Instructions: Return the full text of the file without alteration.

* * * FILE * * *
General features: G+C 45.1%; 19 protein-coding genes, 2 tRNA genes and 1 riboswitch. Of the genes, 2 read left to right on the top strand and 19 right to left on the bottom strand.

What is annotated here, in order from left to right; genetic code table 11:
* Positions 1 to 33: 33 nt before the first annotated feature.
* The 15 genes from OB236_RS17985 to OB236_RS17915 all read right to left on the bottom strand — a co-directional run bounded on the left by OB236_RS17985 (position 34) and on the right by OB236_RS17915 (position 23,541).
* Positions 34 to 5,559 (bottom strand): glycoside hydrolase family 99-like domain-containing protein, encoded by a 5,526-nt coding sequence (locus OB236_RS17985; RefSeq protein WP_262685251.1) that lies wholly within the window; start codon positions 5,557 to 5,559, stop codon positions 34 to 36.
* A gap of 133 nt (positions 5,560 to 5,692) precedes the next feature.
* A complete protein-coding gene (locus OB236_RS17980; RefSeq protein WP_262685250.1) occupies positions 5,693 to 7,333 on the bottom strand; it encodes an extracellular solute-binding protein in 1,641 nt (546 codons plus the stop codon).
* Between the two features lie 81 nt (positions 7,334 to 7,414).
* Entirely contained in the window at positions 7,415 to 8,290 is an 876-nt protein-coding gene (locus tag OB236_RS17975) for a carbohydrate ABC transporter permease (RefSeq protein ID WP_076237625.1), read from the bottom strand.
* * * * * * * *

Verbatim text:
General features: G+C 45.1%; 19 protein-coding genes, 2 tRNA genes and 1 riboswitch. Of the genes, 2 read left to right on the top strand and 19 right to left on the bottom strand.

What is annotated here, in order from left to right; genetic code table 11:
* Positions 1 to 33: 33 nt before the first annotated feature.
* The 15 genes from OB236_RS17985 to OB236_RS17915 all read right to left on the bottom strand — a co-directional run bounded on the left by OB236_RS17985 (position 34) and on the right by OB236_RS17915 (position 23,541).
* Positions 34 to 5,559 (bottom strand): glycoside hydrolase family 99-like domain-containing protein, encoded by a 5,526-nt coding sequence (locus OB236_RS17985; RefSeq protein WP_262685251.1) that lies wholly within the window; start codon positions 5,557 to 5,559, stop codon positions 34 to 36.
* A gap of 133 nt (positions 5,560 to 5,692) precedes the next feature.
* A complete protein-coding gene (locus OB236_RS17980; RefSeq protein WP_262685250.1) occupies positions 5,693 to 7,333 on the bottom strand; it encodes an extracellular solute-binding protein in 1,641 nt (546 codons plus the stop codon).
* Between the two features lie 81 nt (positions 7,334 to 7,414).
* Entirely contained in the window at positions 7,415 to 8,290 is an 876-nt protein-coding gene (locus tag OB236_RS17975) for a carbohydrate ABC transporter permease (RefSeq protein ID WP_076237625.1), read from the bottom strand.